Ratfish, sculpins, monster halibut, spiny lumpsuckers, and spawning salmon with hooknoses and fertile intent all swim around in Alaskan artist Ray Troll's watery world. Brad Matsen weaves a fascinating mix of legend, natural history, true story, and enviro-message into a text that reminds us that the sea is alive and kicking.
Riversong rejoins Danny Kachiah. introduced in "Winterkill". and his son, Jack. Settling down to salmon fishing on the Columbia River. Danny is drawn into the dispute over fishing rights. is brought face to face with ghosts from his past and is led to his lost heritage.
Winterkill was awarded the Pacific Northwest Booksellers Association Best Book Award in 1984. It is described by David James Duncan as conveying "deeply what it means to be a native to a place".
This "prequel" to Callenbach's classic Ecotopia, written in the 1980s, lays out the social and environmental problems that we now, 20+ years later, still struggle with. The question is, why have we made so little progress in the last two decades--in fact, why do we seem to be going backwards? Where is Ecotopia with its safe, sustainable environment?
The skeptical Weston is overwhelmed. impressed and horrified by the practices of Ecotopia (northern California and Washington before secession from the Union).
A selected collection of Gary Snyder's best work!
Kerouac and his hippie buddies (well-known to most progressive thinkers and environmentalists, transparently renamed) search for truth in the mountains, in the forests and on the road.
Fishing, romance, intrigue, philosophy, family life and a happy ending on a coastal stream in Oregon. A delightful book which you will find hard to put down!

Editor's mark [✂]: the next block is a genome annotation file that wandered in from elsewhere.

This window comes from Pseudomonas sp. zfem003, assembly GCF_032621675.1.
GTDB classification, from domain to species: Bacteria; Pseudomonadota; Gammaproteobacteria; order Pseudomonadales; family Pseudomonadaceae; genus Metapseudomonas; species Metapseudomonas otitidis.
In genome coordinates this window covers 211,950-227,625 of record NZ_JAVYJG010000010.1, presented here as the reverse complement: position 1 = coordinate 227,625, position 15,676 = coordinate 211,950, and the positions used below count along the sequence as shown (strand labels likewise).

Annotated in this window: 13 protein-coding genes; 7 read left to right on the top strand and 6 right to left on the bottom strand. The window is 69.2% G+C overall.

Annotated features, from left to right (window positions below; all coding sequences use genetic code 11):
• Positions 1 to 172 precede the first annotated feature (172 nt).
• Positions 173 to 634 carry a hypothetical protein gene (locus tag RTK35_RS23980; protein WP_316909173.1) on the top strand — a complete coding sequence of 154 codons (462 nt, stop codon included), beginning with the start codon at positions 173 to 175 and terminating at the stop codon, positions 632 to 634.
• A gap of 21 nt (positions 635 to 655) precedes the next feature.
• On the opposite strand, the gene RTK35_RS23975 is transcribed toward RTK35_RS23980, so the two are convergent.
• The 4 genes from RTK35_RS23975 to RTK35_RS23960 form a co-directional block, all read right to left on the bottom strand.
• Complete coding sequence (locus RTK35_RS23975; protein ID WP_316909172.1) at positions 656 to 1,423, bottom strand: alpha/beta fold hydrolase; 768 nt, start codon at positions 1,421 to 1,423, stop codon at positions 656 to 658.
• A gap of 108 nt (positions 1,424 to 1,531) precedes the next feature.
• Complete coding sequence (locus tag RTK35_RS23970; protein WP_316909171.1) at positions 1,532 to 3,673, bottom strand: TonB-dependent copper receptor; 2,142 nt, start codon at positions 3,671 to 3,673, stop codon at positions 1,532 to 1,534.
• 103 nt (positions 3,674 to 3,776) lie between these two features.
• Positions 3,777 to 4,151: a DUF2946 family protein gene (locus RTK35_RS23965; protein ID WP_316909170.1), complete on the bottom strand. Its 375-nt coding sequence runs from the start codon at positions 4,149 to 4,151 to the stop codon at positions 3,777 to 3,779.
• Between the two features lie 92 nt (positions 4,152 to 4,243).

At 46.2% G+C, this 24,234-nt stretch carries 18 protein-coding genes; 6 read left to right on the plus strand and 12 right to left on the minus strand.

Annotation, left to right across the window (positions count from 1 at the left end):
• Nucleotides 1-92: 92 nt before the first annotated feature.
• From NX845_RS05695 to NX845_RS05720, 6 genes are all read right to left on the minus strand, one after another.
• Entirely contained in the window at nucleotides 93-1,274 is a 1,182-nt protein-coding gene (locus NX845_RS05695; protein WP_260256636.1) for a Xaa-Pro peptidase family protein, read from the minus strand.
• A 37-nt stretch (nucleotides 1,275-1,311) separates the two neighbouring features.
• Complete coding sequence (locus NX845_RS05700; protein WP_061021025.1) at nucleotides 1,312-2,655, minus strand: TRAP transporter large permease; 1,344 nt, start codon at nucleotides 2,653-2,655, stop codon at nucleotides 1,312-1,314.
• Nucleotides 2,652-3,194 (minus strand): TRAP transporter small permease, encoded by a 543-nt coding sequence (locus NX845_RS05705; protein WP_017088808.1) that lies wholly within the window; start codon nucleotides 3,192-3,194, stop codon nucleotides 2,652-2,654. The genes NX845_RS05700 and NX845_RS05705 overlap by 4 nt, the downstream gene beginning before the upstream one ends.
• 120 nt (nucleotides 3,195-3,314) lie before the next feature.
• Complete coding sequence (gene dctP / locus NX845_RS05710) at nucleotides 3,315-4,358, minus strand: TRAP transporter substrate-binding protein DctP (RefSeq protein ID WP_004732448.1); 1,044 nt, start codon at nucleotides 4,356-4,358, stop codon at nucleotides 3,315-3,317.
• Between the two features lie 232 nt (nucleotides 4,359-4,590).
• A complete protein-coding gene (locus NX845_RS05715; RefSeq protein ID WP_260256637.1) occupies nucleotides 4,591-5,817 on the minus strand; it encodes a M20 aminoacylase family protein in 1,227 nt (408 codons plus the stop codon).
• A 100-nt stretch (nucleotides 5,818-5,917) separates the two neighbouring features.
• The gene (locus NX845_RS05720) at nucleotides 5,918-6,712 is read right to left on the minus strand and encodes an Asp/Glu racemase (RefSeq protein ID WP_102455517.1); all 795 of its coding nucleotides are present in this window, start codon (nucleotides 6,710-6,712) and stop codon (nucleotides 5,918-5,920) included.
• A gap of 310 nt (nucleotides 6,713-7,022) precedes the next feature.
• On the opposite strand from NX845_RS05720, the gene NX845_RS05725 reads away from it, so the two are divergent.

This collection of William Stafford's poems reveal many of his themes--his affinity for Native Americans, love of nature, protest of war, and concern about the danders of technology--sublter and powerful in tone; imagery is paramount. (Library Journal)
Selected poems by William Stafford, poet laureate of Oregon and winner of the Robert Frost award. Edited and with an introduction by Robert Bly.
"Turtle Island" was the winner of the Pulitzer Prize for poetry in 1975. Mystical, mythobiotic; poems that share a common vision: a redscovery of the land and the ways by which we might become natives of the place, rather than thinking and acting like invaders. Includes "Four Changes," Snyder's manifesto for environmental awareness.
Essays on ethics, aesthetics and watersheds.
Robinson Jeffers: an environmental activist, a powerful poet and an inspiration to Gary Snyder.
Doc Zarvis. Bonnie Abzug. Seldom Seen Smith and Hayduke-- environmental activists in the extreme--take matters into their own hands. A classic by Edward Abbey.
This is the 50th Anniversary Edition of Gary Snyder's initial masterwork, written in 1958. The Riprap poems are deep, absorbing, thought provoking and and ecological. They deal more directly with Snyder's experiences of nature. "Cold Mountain Poems" are Snyder's translation of the poems of Han-Shan, a Chinese Buddhist hermit-poet who lived from about A. D. 700-780. Snyder concludes his introduction of Han-Shan thus: "I hold to the principle of the Buddha-mind. It is fortunate to meet with men of Tao, so I have made this eulogy.